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Advances in drug discovery for human beta cell regeneration – published online 16/05/2018

Image from Karakose paper

by Esra Karakose, Courtney Ackeifi, Peng Wang, Andrew F. Stewart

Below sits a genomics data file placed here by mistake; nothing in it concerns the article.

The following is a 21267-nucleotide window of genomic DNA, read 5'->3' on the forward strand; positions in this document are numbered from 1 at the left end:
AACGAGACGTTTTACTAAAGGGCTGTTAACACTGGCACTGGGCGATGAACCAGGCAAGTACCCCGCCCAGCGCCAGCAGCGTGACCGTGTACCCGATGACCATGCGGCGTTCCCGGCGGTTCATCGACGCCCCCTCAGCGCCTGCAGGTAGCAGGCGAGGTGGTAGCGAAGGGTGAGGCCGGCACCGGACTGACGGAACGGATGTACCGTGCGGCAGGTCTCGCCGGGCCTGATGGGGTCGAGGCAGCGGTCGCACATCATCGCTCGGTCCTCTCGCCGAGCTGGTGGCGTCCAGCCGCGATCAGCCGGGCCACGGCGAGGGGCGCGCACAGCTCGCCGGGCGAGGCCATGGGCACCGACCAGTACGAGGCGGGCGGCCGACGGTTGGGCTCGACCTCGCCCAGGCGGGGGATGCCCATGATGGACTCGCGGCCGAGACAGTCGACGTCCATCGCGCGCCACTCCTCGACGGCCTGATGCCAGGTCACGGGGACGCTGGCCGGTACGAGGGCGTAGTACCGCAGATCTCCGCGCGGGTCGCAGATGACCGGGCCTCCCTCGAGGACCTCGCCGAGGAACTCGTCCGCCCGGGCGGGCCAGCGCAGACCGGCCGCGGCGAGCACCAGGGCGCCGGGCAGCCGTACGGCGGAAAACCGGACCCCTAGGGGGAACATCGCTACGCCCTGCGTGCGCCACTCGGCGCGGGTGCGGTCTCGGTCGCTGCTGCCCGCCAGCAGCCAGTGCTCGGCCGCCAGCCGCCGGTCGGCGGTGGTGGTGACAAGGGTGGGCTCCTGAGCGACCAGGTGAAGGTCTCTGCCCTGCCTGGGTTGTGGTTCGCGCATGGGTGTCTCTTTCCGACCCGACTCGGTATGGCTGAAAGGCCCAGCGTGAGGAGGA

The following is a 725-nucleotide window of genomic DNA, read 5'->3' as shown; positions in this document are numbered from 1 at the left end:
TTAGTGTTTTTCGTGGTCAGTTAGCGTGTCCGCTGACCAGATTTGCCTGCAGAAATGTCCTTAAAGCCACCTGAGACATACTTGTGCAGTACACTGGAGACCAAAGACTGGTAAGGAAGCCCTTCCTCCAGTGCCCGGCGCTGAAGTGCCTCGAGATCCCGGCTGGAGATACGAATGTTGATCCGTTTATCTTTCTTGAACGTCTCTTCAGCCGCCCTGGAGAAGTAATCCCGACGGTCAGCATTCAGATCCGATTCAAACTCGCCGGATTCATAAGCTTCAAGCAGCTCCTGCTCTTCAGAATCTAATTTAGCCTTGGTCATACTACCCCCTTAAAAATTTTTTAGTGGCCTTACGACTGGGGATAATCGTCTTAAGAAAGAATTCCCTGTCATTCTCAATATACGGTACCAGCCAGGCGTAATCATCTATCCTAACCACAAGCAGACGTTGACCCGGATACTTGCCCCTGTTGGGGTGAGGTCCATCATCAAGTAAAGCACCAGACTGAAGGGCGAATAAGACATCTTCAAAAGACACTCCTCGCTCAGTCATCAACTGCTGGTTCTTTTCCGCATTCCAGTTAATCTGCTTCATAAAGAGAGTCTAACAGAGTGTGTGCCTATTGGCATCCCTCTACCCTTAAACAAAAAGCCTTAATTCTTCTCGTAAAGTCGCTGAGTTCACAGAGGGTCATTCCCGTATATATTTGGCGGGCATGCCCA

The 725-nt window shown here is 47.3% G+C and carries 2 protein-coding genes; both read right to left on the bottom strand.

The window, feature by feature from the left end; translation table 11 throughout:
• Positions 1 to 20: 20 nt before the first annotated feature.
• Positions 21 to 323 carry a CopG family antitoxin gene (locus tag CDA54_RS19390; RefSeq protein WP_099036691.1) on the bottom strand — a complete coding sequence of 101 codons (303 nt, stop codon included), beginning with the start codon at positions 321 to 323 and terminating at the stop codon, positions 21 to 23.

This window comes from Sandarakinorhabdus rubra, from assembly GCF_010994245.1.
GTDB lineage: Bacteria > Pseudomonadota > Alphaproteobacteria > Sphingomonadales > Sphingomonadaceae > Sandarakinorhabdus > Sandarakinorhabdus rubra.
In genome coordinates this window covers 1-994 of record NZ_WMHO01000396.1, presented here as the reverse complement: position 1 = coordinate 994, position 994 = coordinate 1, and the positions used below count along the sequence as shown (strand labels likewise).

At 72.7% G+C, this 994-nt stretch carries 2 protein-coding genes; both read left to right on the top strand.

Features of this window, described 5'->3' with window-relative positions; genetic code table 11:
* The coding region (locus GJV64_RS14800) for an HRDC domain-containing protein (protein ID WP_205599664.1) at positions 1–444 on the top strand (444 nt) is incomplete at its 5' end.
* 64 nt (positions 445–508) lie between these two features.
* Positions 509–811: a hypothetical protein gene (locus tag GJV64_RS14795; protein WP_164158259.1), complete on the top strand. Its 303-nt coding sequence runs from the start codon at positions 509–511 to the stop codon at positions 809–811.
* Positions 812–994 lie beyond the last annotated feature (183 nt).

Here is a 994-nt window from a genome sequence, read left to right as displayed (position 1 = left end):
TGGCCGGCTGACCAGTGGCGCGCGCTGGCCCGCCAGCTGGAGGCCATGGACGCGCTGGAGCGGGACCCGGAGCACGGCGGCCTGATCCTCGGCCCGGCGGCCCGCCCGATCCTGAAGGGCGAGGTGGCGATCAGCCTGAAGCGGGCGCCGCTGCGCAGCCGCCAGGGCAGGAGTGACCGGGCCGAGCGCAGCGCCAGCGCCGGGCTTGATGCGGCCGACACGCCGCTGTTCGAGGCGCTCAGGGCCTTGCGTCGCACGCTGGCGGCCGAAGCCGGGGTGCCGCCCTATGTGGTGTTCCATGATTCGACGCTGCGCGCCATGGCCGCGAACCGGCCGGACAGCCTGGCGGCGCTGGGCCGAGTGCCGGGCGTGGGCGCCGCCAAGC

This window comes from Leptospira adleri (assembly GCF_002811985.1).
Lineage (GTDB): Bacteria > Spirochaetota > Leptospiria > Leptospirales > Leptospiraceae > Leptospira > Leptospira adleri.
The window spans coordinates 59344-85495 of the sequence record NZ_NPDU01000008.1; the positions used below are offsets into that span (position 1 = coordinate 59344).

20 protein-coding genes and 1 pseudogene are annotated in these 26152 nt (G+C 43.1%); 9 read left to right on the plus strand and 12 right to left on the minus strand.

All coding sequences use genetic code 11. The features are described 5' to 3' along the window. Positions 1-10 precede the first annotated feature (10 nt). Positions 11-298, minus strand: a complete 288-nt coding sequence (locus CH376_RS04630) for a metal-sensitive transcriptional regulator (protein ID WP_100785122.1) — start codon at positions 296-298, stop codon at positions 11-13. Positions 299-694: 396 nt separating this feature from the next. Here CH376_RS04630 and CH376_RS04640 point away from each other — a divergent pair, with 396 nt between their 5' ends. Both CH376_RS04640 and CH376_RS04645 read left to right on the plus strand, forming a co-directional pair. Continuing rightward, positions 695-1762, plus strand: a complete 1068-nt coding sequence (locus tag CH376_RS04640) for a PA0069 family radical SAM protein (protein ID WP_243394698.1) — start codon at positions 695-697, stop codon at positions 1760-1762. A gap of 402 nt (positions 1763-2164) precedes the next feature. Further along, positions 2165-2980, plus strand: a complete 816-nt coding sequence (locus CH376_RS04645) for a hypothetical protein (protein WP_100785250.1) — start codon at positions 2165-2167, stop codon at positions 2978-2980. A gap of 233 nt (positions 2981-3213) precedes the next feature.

Reduced numbers of insulin-secreting beta cells underlie both type 1 and type 2 diabetes. Conversely, residual beta cells are present in people with type 2 diabetes, and even after 50 years of type 1 diabetes. The current diabetes armamentarium includes insulin replacement, and drugs that encourage residual beta cells to secrete more insulin and/or enhance sensitivity to insulin. Beta cell replacement, via transplantation of whole pancreas, cadaveric islets, or stem cell-derived beta cells, is another approach. However, as reviewed in this issue by Karakose et al (https://doi.org/10.1007/s00125-018-4639-6), a simpler and more direct alternative would be to expand the numbers of residual beta cells in people with diabetes. Although human beta cells have long been viewed as terminally differentiated and irreversibly quiescent, this notion is changing owing to the recent discovery of pharmacological tools that can induce adult human beta cells to replicate. The authors review progress in this area, and outline remaining obstacles to bringing these novel therapies to patients. The figures from this review are available as a downloadable slideset.

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